posted by hal_c_on at 6:45 PM on January 27, 2009 [5 favorites]


Here's what I would do:

1. Freak out for a few hours
2. Contact hospital and explain your financial situation. If what other people are saying is accurate, they may very will significantly slash the total cost right away
3. Request an itemised bill
4. When itemised bill arrives, contact hospital again to negotiate certain charges. US$25k for a CT scan? Speech therapy?
5. ???
6. Payment plan!
posted by turgid dahlia at 6:49 PM on January 27, 2009


Since no one seems to be specifically mentioning it, you may want to ask about charity. My husband went to the emergency room three times for the same issue last summer, and was billed around $8,000 altogether. Due to his income being below a certain amount, the fact that he was uninsured, and didn't qualify for state assistance (he did have to apply and be denied for state benefits before they would consider him for charity), the hospital took off the charges for all of the emergency room time and resources, the CT scan (which was nowhere near $48,000 - nthing other posters who say you should call and clarify the amounts), and other such charges. All we paid was the Emergency Physicans bill, which was about $800. They let us arrange for a payment plan on this.

I was told that many hospitals have some funds in place for people in situations like these and who qualify and they can write it off as charitable deductions. Good luck, and get well soon!
posted by alpha_betty at 7:10 PM on January 27, 2009


Oh, and I'm in Washington, so YMMV. ...And people have specifically mentioned charity, but please believe that I can read. Just not very well.
posted by alpha_betty at 7:16 PM on January 27, 2009


If you were a victim of violent crime, consider contacting the following organizations for advice about possible financial compensation and other aid: Attorney General's Office of Victims' Services, California Victim Compensation and Government Claims Board, and Victims of Crimes Resource Center. Best wishes to you.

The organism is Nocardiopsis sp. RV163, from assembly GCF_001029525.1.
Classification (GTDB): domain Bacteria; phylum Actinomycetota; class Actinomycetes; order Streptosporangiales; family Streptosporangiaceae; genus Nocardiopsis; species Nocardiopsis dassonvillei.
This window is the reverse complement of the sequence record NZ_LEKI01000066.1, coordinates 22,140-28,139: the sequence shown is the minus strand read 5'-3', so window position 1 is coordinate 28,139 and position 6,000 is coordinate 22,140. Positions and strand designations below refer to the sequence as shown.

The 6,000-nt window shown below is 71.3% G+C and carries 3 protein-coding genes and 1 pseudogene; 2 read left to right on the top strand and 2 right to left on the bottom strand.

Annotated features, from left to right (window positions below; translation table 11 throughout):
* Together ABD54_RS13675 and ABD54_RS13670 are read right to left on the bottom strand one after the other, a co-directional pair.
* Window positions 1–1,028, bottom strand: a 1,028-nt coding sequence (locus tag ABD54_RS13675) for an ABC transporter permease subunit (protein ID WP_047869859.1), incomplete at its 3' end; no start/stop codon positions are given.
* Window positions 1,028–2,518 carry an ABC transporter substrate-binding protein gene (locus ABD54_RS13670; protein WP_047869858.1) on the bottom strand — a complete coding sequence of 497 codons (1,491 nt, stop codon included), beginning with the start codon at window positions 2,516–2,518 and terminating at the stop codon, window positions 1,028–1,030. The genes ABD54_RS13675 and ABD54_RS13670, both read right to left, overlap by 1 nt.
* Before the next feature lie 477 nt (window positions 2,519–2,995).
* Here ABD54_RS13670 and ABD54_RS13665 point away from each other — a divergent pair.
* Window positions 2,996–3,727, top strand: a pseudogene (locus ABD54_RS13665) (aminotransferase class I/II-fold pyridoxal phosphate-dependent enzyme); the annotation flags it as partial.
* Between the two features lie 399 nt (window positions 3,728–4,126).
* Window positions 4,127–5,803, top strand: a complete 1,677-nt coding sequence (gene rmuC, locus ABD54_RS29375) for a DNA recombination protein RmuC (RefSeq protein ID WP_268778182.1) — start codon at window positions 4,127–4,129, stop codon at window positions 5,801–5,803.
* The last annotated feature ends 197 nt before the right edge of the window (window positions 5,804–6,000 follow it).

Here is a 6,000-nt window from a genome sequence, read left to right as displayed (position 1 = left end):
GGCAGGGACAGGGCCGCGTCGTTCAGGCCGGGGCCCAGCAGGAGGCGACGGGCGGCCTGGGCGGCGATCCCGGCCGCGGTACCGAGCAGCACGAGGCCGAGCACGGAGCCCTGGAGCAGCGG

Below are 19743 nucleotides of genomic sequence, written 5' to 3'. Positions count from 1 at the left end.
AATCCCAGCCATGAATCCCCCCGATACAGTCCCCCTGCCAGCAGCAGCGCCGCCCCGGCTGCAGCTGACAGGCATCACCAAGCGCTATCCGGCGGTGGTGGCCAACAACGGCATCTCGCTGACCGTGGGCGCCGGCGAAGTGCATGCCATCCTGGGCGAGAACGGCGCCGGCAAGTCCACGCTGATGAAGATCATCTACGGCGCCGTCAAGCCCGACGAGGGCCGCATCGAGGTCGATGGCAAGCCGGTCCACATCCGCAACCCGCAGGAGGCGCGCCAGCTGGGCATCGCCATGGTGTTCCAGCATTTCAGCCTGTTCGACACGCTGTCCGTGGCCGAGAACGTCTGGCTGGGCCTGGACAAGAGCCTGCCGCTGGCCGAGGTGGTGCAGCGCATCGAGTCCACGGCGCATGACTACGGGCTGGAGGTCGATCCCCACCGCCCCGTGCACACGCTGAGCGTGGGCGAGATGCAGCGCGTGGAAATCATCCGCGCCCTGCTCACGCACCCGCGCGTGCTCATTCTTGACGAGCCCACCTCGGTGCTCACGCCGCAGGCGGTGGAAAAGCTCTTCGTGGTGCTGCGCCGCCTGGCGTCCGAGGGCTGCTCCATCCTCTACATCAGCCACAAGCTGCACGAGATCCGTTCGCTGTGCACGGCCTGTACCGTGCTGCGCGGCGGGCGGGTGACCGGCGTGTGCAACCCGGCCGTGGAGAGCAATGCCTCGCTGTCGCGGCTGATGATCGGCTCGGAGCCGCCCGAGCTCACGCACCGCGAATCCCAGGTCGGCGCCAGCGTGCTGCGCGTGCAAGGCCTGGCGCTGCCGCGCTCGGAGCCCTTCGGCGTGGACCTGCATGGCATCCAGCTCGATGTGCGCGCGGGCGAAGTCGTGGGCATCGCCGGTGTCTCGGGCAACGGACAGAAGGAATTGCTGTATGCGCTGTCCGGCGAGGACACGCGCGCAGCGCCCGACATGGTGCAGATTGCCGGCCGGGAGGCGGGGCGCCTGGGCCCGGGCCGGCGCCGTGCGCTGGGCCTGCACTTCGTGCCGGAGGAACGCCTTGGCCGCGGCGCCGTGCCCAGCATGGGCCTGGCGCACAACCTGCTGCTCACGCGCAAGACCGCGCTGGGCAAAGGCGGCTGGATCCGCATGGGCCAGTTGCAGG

posted by terranova at 7:17 PM on January 27, 2009 [3 favorites]


After you file a police report, you will want to get in touch with the local victim/witness program. You can start here. I would start the discussions with the hospital in the meanwhile. Also be aware that there may be an ambulance bill in the mail to you and possibly a separate doctor's bill depending on the services.
posted by metahawk at 7:18 PM on January 27, 2009 [1 favorite]


follow-up from the OP
I am a childless, late-30s white male. I called the police in the week that followed, in hopes that my passport might surface but they had no record. Neither did metro fire. I will file a police report and apply for the state program.

It is a University of California hospital and after telling them that I am unable to pay they have referred me to apply to the county for aid as a matter of policy. The program isn't Medi-Cal but something called County Medically Indigent Services Program, CMISP. They are asking for 'tax statements, vehicle registrations, bank statements, other' in the brochure included in my forms packet.

I did receive an itemized bill but at 5 pages wasn't inclined to type it. Despite only suffering a head injury, I was given CT scans on head for $4161, a cspine for $4951, an lspine for $5445, a pelvis ct for $4950 and an abdomen ct for $4871. The other large costs were 'Use of ER Level 5' at $6939 and 'Trauma OP Service at $11,220.50.

Speech therapy? Who knows.
posted by jessamyn at 7:18 PM on January 27, 2009


I don't have much of an answer for you, but my girlfriend (who has acquired the AskMeFi habit) works in a hospital in central California, and had this to say:

The name of the California program that hal_c_on is referring to is Victims of Violent Crime (the hospital bills the program instead of billing the patient, is how it works). Follow up with the hospital's billing office on that. You said:

On paper, I don't have a job.

Another option is that Legislation AB774 requires all CA hospitals to establish a charity program where patients are screened and if the patient is found to earn 200% of the federal poverty guideline or less, hospitals must provide free care. A charity application will likely be required, but contact either the business office or the financial counselor of the hospital for details. (Under the same program, if you make between 201% and 300%, the hospital must reduce your bill to what it would expect Medicare to pay.)

Lastly, she says that the charges are pretty typical of a California hospital emergency room, mostly the terrible result of HMO contracting over the years.
posted by LooseFilter at 7:19 PM on January 27, 2009 [3 favorites]


It certainly couldn't hurt to question the charges, 24k for a CT scan is flabbergasting, certainly in England, the cost from what I remember was around 400 quid ($800 dollars at the time, about $401 now...). From Googling about, the current costs seems to agree with that. I'm amazed they would charge 23k+ extra for emergency priority.